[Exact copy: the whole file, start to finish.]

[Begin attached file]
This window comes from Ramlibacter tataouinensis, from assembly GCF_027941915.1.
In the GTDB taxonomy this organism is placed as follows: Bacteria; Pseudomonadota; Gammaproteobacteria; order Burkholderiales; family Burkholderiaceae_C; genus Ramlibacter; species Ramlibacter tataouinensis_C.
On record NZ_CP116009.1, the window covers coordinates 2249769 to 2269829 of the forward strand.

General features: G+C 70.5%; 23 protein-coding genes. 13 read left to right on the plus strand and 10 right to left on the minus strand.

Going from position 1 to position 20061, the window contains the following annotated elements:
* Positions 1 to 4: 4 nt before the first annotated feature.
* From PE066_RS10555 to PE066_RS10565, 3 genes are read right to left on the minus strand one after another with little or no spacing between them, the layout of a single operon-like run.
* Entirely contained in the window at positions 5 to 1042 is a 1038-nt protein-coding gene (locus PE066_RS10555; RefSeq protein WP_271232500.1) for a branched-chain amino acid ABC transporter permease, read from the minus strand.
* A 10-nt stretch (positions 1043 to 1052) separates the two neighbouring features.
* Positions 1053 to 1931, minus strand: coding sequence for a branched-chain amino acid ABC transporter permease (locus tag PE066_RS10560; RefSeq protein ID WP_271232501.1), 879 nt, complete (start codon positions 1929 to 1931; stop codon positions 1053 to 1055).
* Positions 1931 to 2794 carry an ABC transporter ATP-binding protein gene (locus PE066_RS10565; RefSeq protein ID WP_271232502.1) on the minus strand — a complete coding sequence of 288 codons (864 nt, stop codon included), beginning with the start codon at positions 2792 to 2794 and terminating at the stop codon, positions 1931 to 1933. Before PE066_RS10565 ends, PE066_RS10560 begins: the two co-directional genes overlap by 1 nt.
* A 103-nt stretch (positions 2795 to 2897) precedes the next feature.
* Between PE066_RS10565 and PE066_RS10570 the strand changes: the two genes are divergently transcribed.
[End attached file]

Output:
This window comes from Ramlibacter tataouinensis, from assembly GCF_027941915.1.
In the GTDB taxonomy this organism is placed as follows: Bacteria; Pseudomonadota; Gammaproteobacteria; order Burkholderiales; family Burkholderiaceae_C; genus Ramlibacter; species Ramlibacter tataouinensis_C.
On record NZ_CP116009.1, the window covers coordinates 2249769 to 2269829 of the forward strand.

General features: G+C 70.5%; 23 protein-coding genes. 13 read left to right on the plus strand and 10 right to left on the minus strand.

Going from position 1 to position 20061, the window contains the following annotated elements:
* Positions 1 to 4: 4 nt before the first annotated feature.
* From PE066_RS10555 to PE066_RS10565, 3 genes are read right to left on the minus strand one after another with little or no spacing between them, the layout of a single operon-like run.
* Entirely contained in the window at positions 5 to 1042 is a 1038-nt protein-coding gene (locus PE066_RS10555; RefSeq protein WP_271232500.1) for a branched-chain amino acid ABC transporter permease, read from the minus strand.
* A 10-nt stretch (positions 1043 to 1052) separates the two neighbouring features.
* Positions 1053 to 1931, minus strand: coding sequence for a branched-chain amino acid ABC transporter permease (locus tag PE066_RS10560; RefSeq protein ID WP_271232501.1), 879 nt, complete (start codon positions 1929 to 1931; stop codon positions 1053 to 1055).
* Positions 1931 to 2794 carry an ABC transporter ATP-binding protein gene (locus PE066_RS10565; RefSeq protein ID WP_271232502.1) on the minus strand — a complete coding sequence of 288 codons (864 nt, stop codon included), beginning with the start codon at positions 2792 to 2794 and terminating at the stop codon, positions 1931 to 1933. Before PE066_RS10565 ends, PE066_RS10560 begins: the two co-directional genes overlap by 1 nt.
* A 103-nt stretch (positions 2795 to 2897) precedes the next feature.
* Between PE066_RS10565 and PE066_RS10570 the strand changes: the two genes are divergently transcribed.